Myles McLellan, ‘Innocence Compensation: Private Law Principles for Public Law Remedies’

As challenging as it is for an innocent person accused of a crime to be successfully exonerated, the pursuit of compensation to redress the harm caused by that accusation is an entirely new yet continuing burden. Notwithstanding the State’s error or in the investigation and prosecution that wrongly caused damage, there are substantial hurdles that stand in the way of any prospect for financial recovery. These hurdles limit the liability of crown attorneys and police officers. Principles of corrective and distributive justice provide the framework within which liability is assessed. There are degrees of fault which impede the pursuit of compensation to the private law actions for malicious prosecution and negligent investigation and to public law actions for the breach of Charter rights. The law of tort has evolved in the common law and by way of statute to impose crown immunities and to limit recourse to liability by virtue of rules relative to vicarious liability. It is the individual police officer and crown attorney who are primarily responsible to the plaintiff, notwithstanding it is the State that controls the enterprise of investigating and prosecuting crime for the benefit of the public. It is the State that should bear the burden of damages caused when that enterprise goes wrong.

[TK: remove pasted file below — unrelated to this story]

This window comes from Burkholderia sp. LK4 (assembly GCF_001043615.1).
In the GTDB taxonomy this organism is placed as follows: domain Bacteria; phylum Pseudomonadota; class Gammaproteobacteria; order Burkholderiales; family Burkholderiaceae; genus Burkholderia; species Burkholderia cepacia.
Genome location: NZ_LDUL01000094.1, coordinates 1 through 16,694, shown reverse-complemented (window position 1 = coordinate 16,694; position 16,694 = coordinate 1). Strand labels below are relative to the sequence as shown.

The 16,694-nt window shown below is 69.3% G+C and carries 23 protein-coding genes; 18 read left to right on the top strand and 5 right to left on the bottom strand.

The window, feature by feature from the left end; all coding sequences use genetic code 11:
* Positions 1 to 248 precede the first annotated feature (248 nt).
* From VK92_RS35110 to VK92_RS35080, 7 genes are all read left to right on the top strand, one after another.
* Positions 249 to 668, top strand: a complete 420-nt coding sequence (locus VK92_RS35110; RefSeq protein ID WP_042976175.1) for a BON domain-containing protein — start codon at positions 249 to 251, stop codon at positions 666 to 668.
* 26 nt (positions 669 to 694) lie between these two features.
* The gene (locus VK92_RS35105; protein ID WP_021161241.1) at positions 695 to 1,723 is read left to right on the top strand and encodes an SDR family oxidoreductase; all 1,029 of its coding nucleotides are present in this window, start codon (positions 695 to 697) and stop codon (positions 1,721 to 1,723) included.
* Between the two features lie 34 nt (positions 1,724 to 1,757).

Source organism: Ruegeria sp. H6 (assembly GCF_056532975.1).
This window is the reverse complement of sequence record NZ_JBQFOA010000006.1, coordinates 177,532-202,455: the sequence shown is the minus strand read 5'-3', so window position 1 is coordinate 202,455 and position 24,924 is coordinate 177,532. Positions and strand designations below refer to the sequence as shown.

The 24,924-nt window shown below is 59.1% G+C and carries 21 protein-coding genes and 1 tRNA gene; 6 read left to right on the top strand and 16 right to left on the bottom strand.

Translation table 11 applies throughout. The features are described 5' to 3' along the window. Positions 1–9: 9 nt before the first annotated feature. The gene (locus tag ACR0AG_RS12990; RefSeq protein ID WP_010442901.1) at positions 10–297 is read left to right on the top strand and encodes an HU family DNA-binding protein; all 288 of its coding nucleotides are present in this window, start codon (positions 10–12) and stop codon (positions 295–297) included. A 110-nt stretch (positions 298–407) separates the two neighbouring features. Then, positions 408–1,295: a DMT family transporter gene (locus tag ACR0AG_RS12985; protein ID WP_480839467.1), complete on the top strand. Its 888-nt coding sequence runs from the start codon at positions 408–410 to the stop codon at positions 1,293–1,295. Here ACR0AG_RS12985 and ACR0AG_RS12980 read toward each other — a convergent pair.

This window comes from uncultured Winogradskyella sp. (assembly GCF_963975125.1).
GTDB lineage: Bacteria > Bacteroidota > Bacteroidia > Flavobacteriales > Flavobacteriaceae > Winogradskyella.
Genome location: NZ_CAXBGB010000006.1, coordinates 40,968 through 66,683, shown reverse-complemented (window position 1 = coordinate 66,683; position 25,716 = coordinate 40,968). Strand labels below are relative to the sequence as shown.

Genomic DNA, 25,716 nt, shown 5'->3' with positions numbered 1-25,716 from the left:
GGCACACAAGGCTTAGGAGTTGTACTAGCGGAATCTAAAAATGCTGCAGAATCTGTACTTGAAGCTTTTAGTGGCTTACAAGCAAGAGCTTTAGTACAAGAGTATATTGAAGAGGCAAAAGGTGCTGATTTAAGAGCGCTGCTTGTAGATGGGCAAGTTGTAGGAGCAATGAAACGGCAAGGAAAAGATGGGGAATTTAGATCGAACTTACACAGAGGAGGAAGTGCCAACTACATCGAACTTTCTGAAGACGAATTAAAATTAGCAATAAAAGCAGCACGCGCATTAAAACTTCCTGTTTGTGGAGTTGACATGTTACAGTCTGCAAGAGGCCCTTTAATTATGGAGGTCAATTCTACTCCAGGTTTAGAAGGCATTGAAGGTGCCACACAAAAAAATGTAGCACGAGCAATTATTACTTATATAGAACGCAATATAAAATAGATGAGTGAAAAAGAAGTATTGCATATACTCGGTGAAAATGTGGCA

McLellan, Myles Frederick, Innocence Compensation: Private Law Principles for Public Law Remedies (May 26, 2016).

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